The ideas and strategies that follow are the product of a fifty-year journey—beginning as an adopted child of rural poverty to becoming an educator, author, consultant, spouse, and parent. If anything, my journey has taught me that there is not one way, one road, or one strategy that teachers and parents must follow. However, developing the best strategies cannot be done in isolation or without a willingness to defend, discuss, and debate the strategies that we have chosen. I have been enriched through my discussions, debates, and disagreements with my friends—Dr. Mary Bacon, Dr. Glenn Bascome, Dr. Melvyn Bassett, Diana Daniels, Patricia Korn, Dr. Donna McBride, Dr. Karen McCord, Dr. Noma LeMoine, and Milton Thompson--—educators who are also parents. Furthermore, my thoughts and ideas have been continually challenged through the more than 20 years of conversations with my wife, who has never been known to bite her tongue.
What strategies are you utilizing to increase student achievement and inspire parental involvement? With whom are you defending, discussing, and debating your thoughts and ideas? What data are you gathering, what results are you assessing, and whom are you crediting with success or blaming for failure? These are the types of questions those interested in becoming better teachers and parents are willing to ask. Hopefully, what follows will inspire you to ask such questions.
For the teacher who has been in the classroom for many years, who has seen so many needs of children and so little involvement from parents, you will find over 100 strategies, ideas, and practices to supplement those currently being used and as a reminder of those long forgotten. You will find that the text is large and sufficiently broken up with photographs throughout. Consider the information, bite-size tidbits of the types of strategies and practices that you may use to raise achievement and increase parental involvement.
For the new teacher, working with today’s children and families who may have a different cultural, linguistic, socioeconomic, or educational orientation, you will find a broad range of researched-based and research-responsive strategies to incorporate into your teaching arsenal. Whether a veteran teacher or new to the teaching profession, there are 5 questions, the answers to which will prove helpful in guiding your efforts of increasing both student success and parental involvement:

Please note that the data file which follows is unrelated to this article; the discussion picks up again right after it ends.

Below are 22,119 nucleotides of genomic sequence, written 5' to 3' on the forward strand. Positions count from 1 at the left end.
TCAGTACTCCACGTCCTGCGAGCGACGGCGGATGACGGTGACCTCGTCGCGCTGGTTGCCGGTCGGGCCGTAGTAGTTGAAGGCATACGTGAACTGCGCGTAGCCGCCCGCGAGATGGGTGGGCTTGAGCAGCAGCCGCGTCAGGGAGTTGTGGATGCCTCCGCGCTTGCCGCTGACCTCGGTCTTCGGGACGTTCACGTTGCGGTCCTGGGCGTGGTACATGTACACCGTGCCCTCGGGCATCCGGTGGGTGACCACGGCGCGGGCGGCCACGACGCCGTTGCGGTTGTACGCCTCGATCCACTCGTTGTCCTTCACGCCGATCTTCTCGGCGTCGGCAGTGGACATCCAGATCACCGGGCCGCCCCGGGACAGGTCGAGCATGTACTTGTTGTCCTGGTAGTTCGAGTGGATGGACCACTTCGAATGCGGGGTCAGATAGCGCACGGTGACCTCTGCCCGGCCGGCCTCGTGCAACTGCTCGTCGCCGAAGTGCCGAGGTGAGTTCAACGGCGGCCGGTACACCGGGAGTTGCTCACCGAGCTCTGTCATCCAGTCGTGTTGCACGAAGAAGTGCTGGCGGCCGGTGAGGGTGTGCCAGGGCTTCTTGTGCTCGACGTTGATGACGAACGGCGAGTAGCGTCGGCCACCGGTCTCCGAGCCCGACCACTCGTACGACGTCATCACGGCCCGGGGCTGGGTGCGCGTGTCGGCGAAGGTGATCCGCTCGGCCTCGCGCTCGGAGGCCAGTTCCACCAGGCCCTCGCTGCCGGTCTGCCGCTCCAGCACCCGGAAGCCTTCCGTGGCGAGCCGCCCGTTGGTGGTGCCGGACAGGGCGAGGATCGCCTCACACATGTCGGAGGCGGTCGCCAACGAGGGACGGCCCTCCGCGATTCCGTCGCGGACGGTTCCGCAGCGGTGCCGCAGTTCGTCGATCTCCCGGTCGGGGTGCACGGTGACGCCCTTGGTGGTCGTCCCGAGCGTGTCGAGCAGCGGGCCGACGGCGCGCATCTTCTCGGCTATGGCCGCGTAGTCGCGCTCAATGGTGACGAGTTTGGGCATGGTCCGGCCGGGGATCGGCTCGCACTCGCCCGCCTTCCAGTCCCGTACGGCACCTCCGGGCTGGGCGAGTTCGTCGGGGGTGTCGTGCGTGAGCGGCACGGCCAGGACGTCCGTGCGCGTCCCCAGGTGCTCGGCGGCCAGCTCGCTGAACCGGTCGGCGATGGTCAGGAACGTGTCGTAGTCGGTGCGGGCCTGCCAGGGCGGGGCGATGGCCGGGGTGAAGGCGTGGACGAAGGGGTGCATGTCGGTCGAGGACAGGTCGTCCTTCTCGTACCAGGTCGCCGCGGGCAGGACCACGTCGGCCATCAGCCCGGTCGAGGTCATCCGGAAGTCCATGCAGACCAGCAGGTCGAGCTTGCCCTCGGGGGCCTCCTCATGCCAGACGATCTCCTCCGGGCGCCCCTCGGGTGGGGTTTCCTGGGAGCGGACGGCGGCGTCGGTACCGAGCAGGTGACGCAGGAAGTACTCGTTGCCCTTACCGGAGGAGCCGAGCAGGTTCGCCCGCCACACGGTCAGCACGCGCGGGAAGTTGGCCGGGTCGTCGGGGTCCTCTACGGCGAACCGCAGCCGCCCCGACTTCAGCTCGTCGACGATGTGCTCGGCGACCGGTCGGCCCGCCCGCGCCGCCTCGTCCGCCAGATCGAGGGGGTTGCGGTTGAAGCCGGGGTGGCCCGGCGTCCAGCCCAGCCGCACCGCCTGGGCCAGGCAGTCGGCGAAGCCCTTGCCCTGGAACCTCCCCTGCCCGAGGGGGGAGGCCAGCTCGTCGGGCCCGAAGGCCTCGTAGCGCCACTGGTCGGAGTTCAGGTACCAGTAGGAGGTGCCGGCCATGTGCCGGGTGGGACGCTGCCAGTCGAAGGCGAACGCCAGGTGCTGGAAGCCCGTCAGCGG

1.What level of achievement do you want students to achieve, and, what is the level of family involvement that you would find helpful in supporting your efforts?
2.What challenges or obstacles are hindering you from increasing student achievement or involving families to the desired levels?
3.What strategies will you utilize to raise the achievement levels of students, and the involvement of their families?
4.When and how will you assess the success of your strategies?
5.What new or revised strategies will you use?
Consider the ideas, strategies, and practices outlined in this book within the context of answering these 5 questions. Use those ideas and strategies that meet your needs; use the practices that are most appropriate for your students; assess their usefulness; keep those that work; and continue seeking new strategies that will best increase learning for your students and involve their families in supporting the process. Share the ideas and strategies with colleagues as a means of furthering professional discussions in regard to increasing student achievement and family involvement within your school community.
There are no sacred cows, i.e., grading practices, seating arrangements, testing structures, classroom organization, or parent communication. Hold on to those strategies that are working. Reconsider, adjust, or discard those strategies that are not working. Do whatever you must do to become a successful teacher so that students may become successful learners.